Pedro Plans. Recommendations for the Prevention and Treatment of Influenza Using Antiviral Drugs Based on Cost–Effectiveness. Expert Review of Pharmacoeconomics & Outcomes Research. Mar. 2009
nfluenza A virus can produce sudden and unpredictable pandemics. Influenza A viruses are classified into different subtypes based on their surface glycoproteins, hemagglutinin (H) and neuraminidase (N). A total of 15 subtypes of hemagglutinin (i.e., H1–H15) and nine subtypes of neuraminidase (i.e., N1–N9) have been identified. All of these serotypes have been found in aquatic birds. Different species of wild birds form the primary natural reservoir of the influenza A virus. In humans, however, only three hemagglutinin proteins (i.e., H1, H2 and H3) and two neuraminidase proteins (i.e., N1 and N2) have been detected in epidemics and pandemics since 1900.
Since the discovery of the influenza virus, new antigenic variants of influenza A and B have continually emerged. The influenza virus changes continually by means of two mechanisms, called antigenic drift and antigenic shift.The antigenic shift is responsible for the major antigenic changes registered in human influenza A virus. The antigenic shift is produced by the reassortment of genetic components from human and nonhuman influenza viruses. The antigenic shift produces new human influenza viruses with antigenic components from the nonhuman viruses. For example, the genetic reassortment of the human influenza virus H2N1 and the avian influenza viruses H5N8 and H3N4 can produce new human influenza viruses H5N1 and H3N1, respectively. Influenza pandemics are produced by the lack of a specific immune response against the new human virus in the whole population of the world. People infected by one influenza virus develop a specific immune response against the HN strain that is unable to recognize the new viral strain.
Antiviral drugs can be used to treat influenza cases and block the spread of a new influenza pandemic in the population. The WHO recommends neuraminidase inhibitors for patients with H5N1 influenza and their contacts because oseltamivir is active against H5N1 influenza and there are no alternative treatments.Recent avian influenza outbreaks of H5N1 strains, however, were not transmitted from human to human.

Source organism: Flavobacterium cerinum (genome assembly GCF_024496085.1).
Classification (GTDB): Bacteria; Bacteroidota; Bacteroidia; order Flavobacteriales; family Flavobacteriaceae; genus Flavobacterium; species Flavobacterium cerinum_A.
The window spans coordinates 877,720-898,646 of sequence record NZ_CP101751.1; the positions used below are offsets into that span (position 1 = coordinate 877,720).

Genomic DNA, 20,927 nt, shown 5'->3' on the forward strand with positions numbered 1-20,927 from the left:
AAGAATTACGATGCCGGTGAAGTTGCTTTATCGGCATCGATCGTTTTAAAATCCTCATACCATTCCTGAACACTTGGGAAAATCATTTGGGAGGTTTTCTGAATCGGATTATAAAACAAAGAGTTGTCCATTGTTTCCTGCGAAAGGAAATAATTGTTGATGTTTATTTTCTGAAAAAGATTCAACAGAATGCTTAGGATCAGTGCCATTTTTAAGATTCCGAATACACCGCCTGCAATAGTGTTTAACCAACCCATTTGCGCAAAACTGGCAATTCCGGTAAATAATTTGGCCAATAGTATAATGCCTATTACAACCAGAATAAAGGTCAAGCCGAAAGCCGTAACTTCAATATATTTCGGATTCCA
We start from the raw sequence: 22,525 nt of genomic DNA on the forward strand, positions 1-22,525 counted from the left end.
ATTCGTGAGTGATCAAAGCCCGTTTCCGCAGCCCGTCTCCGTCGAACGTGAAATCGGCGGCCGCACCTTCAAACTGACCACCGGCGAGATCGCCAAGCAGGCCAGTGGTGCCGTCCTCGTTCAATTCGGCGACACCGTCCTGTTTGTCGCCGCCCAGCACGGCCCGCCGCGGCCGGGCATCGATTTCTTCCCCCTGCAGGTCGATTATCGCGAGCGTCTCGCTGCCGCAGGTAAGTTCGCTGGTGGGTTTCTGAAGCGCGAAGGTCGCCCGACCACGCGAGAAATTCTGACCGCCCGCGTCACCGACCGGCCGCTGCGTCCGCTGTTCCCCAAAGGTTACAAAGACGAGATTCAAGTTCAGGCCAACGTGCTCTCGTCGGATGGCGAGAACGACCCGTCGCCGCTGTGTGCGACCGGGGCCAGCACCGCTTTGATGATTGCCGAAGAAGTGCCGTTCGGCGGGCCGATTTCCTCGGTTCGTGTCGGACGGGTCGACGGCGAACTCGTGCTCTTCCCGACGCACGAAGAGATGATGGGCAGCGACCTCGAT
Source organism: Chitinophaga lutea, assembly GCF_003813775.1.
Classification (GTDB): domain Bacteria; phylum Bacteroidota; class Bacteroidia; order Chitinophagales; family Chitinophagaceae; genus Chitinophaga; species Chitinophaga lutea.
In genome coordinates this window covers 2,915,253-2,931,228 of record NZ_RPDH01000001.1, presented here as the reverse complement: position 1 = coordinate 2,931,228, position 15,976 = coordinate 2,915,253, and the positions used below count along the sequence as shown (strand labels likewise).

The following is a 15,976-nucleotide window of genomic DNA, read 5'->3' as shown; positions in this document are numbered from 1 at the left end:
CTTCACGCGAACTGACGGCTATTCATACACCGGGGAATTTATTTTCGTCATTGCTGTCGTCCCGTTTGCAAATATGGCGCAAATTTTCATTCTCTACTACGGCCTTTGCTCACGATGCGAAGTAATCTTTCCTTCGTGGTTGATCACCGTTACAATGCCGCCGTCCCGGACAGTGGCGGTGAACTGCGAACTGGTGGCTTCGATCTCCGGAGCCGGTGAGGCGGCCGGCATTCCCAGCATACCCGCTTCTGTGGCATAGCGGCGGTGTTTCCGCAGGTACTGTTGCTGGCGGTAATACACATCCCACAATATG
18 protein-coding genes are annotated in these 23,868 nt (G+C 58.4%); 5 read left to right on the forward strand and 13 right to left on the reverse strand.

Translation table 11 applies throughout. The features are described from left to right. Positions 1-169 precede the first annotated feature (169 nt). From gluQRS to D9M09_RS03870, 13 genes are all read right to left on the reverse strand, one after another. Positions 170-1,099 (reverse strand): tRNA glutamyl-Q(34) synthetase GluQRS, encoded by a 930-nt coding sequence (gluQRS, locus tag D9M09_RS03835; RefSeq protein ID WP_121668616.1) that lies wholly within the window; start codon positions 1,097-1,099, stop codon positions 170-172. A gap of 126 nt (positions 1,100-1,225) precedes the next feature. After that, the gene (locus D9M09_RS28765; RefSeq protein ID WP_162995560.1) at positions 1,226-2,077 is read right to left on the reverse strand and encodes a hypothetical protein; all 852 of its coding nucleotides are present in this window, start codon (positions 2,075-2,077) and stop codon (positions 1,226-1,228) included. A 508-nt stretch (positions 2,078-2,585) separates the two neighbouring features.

Many countries are stockpiling antiviral drugs (oseltamivir) in preparation for a possible influenza pandemic. Siddiqui and Edmunds assessed the cost–effectiveness of antiviral stockpiling for the prevention and treatment of pandemic influenza in the UK.The cost–effectiveness was assessed on the assumptions of a stockpile of 14.6 million units, an attack rate of clinical influenza of 25%, mortality rates similar to those registered in 1957 and/or 1969 or the 1918 pandemics and a time-to-pandemic of 30 years. The cost–effectiveness of treating all symptomatic individuals was £1900 or £13,000 per QALY depending on the mortality. The cost–effectiveness of using a test-treatment strategy, where only laboratory-confirmed cases were treated, was associated with a cost–effectiveness ratio of £31,000 or £228,000 per QALY, depending on the mortality considered. These results demonstrate that the stockpiling of antiviral drugs for the treatment of all symptomatic patients is a cost-effective intervention.
Influenza vaccines and antiviral drugs for influenza are essential components of a comprehensive pandemic response. During a pandemic, antivirals could reduce morbidity and mortality from influenza and block transmission of influenza virus in the population. Given that the vaccine is unlikely to be available during the early months of the pandemic, antivirals will be the only intervention during the initial response. The priority groups for antiviral treatment are people at risk and people living with or caring for high-risk individuals; however, antivirals can be given to other people depending on the stockpile of antivirals.